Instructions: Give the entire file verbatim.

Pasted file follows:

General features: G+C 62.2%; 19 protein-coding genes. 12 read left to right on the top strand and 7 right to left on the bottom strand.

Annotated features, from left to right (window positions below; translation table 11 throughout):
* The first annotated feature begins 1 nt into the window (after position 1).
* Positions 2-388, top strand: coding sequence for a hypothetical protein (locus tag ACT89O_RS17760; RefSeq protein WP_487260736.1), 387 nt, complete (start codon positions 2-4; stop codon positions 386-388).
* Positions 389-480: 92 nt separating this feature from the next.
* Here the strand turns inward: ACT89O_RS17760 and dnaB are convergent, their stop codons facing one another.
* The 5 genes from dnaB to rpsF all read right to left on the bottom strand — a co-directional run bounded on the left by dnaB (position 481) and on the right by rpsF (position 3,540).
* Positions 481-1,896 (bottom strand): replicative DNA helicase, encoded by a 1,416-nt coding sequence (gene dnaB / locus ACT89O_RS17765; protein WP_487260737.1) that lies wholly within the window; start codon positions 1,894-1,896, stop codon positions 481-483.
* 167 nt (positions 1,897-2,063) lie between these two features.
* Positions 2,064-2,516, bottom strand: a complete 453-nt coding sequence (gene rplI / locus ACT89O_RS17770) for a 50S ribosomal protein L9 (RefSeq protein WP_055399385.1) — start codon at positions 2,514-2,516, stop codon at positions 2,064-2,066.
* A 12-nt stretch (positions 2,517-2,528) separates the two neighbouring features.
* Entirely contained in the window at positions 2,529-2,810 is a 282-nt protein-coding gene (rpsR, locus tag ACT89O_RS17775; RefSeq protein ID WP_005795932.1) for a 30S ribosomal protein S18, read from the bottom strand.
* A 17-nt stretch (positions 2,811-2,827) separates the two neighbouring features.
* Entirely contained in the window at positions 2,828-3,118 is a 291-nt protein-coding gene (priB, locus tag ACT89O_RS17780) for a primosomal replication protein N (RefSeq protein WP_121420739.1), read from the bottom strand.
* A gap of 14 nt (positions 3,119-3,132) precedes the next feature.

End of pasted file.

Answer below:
General features: G+C 62.2%; 19 protein-coding genes. 12 read left to right on the top strand and 7 right to left on the bottom strand.

Annotated features, from left to right (window positions below; translation table 11 throughout):
* The first annotated feature begins 1 nt into the window (after position 1).
* Positions 2-388, top strand: coding sequence for a hypothetical protein (locus tag ACT89O_RS17760; RefSeq protein WP_487260736.1), 387 nt, complete (start codon positions 2-4; stop codon positions 386-388).
* Positions 389-480: 92 nt separating this feature from the next.
* Here the strand turns inward: ACT89O_RS17760 and dnaB are convergent, their stop codons facing one another.
* The 5 genes from dnaB to rpsF all read right to left on the bottom strand — a co-directional run bounded on the left by dnaB (position 481) and on the right by rpsF (position 3,540).
* Positions 481-1,896 (bottom strand): replicative DNA helicase, encoded by a 1,416-nt coding sequence (gene dnaB / locus ACT89O_RS17765; protein WP_487260737.1) that lies wholly within the window; start codon positions 1,894-1,896, stop codon positions 481-483.
* 167 nt (positions 1,897-2,063) lie between these two features.
* Positions 2,064-2,516, bottom strand: a complete 453-nt coding sequence (gene rplI / locus ACT89O_RS17770) for a 50S ribosomal protein L9 (RefSeq protein WP_055399385.1) — start codon at positions 2,514-2,516, stop codon at positions 2,064-2,066.
* A 12-nt stretch (positions 2,517-2,528) separates the two neighbouring features.
* Entirely contained in the window at positions 2,529-2,810 is a 282-nt protein-coding gene (rpsR, locus tag ACT89O_RS17775; RefSeq protein ID WP_005795932.1) for a 30S ribosomal protein S18, read from the bottom strand.
* A 17-nt stretch (positions 2,811-2,827) separates the two neighbouring features.
* Entirely contained in the window at positions 2,828-3,118 is a 291-nt protein-coding gene (priB, locus tag ACT89O_RS17780) for a primosomal replication protein N (RefSeq protein WP_121420739.1), read from the bottom strand.
* A gap of 14 nt (positions 3,119-3,132) precedes the next feature.